Seminar: HIV and AIDS in English and Irish prisons: a policy overview

Virginia Berridge and Janet Weston
(Centre for History in Public Health, LSHTM)

The emergence of HIV and AIDS in the 1980s presented unexpected challenges to governments around the world, prompting urgent debate about the role of the state in protecting the health of its citizens. Quarantines, national surveillance, mandatory testing, large-scale health education initiatives, and the (de)criminalisation of behaviours associated with HIV infection were just a few of the issues that were raised. For prisons, which were quickly identified as high prevalence and high risk environments for HIV and AIDS, such concerns were magnified and distorted. Health promotion and medical interventions were not their first priority, but how far should prisons go, in the shadow of a new and deadly epidemic, to protect the lives of their residents? Policies regarding HIV antibody testing, the management and care of prisoners identified as having HIV or AIDS, and access to condoms, counselling, sterile injecting equipment, and addiction treatment for all inmates were potentially in need of resolution.

This paper will consider the development of such policies in the Republic of Ireland, and England & Wales. A comparison of the process of policy formation, and the nature of the policies adopted by the Irish Prison Service (IPS) and Her Majesty’s Prison Service for England and Wales (HMPS), reveals the extent to which issues prompted by HIV and AIDS reflected long-standing and nationally specific contexts and concerns. Policy making for HMPS moved relatively quickly over matters of education and segregation, but struggled with the provision of condoms to prisoners. On a practical level, though, the extent of decentralisation and the independence of doctors meant that individual prisons had considerable scope to respond in markedly different ways to official policy positions. The IPS, in contrast, was still segregating some prisoners with HIV or AIDS in 1995, and issues relating to the treatment of drug addiction dominated, reflecting long-standing penal cultures and perceptions of HIV and AIDS in Ireland. In both cases, however, HIV prompted change and coincided with greater co-operation and openness on the part of prison systems with outside agencies and expertise.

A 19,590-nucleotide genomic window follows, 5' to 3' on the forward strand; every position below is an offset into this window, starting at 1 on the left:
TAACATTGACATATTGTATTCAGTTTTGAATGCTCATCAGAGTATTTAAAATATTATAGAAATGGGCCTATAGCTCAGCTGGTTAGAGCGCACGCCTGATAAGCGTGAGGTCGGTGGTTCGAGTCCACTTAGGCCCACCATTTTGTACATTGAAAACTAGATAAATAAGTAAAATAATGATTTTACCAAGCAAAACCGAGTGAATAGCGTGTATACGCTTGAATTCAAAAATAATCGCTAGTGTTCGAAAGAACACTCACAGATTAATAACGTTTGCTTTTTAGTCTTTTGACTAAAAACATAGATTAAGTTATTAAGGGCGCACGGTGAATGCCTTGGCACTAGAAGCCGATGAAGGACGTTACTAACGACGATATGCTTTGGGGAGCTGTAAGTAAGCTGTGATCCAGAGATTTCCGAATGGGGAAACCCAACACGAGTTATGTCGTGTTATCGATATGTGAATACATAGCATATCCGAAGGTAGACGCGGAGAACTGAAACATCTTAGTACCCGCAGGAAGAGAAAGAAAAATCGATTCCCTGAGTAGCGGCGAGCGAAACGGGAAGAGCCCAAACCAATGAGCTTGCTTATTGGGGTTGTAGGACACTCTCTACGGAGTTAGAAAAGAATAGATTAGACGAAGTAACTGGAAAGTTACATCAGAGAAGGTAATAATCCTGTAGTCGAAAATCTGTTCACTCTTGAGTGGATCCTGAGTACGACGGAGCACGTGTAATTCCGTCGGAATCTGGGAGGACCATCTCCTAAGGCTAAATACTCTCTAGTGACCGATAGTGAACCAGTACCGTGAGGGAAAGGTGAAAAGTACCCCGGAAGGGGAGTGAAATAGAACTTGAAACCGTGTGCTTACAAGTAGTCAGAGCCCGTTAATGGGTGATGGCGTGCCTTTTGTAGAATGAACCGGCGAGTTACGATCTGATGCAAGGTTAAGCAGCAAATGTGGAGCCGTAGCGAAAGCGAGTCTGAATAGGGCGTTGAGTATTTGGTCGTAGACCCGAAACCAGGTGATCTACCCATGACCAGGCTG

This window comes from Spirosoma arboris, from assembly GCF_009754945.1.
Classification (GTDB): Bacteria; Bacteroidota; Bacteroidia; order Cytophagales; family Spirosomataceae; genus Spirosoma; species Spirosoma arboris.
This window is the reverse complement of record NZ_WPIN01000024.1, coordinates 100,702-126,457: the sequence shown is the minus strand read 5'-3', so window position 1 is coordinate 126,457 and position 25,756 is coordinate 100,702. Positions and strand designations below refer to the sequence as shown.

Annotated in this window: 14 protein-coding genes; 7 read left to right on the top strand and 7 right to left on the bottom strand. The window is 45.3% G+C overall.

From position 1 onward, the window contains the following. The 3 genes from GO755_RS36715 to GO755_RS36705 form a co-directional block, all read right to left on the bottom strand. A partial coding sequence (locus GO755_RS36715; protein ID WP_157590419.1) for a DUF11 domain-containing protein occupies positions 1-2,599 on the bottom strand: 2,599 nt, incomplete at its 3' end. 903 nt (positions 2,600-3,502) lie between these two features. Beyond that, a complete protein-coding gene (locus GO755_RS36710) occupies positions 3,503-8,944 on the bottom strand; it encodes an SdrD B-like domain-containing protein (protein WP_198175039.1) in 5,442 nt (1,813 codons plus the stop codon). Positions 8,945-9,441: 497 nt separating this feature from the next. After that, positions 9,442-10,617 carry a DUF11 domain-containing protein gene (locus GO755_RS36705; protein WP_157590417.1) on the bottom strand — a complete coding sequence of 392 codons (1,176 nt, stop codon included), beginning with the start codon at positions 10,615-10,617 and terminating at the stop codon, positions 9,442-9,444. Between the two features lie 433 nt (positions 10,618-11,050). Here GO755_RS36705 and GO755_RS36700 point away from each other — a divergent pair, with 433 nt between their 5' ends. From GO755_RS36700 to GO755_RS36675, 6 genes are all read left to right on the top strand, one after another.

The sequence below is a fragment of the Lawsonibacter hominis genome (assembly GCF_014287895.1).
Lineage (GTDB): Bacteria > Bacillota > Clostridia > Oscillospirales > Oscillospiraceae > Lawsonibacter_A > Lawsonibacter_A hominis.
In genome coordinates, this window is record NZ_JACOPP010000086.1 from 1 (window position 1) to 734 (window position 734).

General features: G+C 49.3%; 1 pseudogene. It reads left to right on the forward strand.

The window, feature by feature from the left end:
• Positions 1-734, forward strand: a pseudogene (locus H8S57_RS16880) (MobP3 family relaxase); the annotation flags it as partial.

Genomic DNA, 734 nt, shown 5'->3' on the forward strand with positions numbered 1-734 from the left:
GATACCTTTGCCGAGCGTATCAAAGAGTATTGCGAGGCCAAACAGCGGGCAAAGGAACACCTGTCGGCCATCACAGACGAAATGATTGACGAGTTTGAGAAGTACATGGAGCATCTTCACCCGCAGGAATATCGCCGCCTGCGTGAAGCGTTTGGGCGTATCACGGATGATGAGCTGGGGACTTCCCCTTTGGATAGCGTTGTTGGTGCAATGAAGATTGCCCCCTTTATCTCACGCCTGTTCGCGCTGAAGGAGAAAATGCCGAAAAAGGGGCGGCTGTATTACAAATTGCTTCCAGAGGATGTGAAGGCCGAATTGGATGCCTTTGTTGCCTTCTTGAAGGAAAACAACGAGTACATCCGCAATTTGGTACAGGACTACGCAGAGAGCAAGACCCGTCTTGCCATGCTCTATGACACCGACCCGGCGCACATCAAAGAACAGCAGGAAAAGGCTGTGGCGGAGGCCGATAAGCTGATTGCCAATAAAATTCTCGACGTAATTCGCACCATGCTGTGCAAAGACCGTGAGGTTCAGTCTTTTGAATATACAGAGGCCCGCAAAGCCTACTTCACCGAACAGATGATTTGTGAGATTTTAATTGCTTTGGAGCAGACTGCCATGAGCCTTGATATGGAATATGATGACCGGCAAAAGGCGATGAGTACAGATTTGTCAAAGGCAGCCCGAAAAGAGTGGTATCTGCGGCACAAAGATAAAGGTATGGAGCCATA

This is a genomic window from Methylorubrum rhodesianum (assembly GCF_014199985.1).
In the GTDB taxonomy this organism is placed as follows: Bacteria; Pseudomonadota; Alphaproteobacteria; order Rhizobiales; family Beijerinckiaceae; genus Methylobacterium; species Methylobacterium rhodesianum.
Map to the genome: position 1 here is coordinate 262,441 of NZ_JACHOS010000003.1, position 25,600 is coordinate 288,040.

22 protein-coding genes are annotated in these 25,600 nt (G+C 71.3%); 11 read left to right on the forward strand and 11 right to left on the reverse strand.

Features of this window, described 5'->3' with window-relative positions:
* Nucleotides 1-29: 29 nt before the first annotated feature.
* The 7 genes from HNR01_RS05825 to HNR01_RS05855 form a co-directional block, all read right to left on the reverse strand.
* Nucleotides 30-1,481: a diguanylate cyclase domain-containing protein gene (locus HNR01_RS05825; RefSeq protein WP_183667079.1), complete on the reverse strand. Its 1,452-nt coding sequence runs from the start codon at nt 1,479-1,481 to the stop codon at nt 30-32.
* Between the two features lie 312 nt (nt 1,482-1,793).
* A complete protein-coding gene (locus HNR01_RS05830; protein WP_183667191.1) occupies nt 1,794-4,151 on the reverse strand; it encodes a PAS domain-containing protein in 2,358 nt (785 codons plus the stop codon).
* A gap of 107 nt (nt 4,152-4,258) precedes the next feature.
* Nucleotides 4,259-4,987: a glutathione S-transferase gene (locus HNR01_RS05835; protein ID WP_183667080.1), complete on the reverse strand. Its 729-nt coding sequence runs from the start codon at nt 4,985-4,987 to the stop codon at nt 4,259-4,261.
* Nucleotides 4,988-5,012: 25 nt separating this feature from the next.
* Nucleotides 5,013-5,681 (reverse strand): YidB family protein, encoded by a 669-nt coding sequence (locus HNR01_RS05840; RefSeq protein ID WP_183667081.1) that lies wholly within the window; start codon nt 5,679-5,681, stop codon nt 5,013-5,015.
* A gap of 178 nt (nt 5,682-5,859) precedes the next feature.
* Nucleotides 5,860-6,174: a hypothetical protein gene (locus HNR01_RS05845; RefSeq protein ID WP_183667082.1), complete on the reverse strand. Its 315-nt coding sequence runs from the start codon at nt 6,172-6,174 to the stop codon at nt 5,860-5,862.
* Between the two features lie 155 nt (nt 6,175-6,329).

Thursday, 5th October 2017, 12.45 pm – 2.00 pm
Venue: LG9, Keppel Street Building


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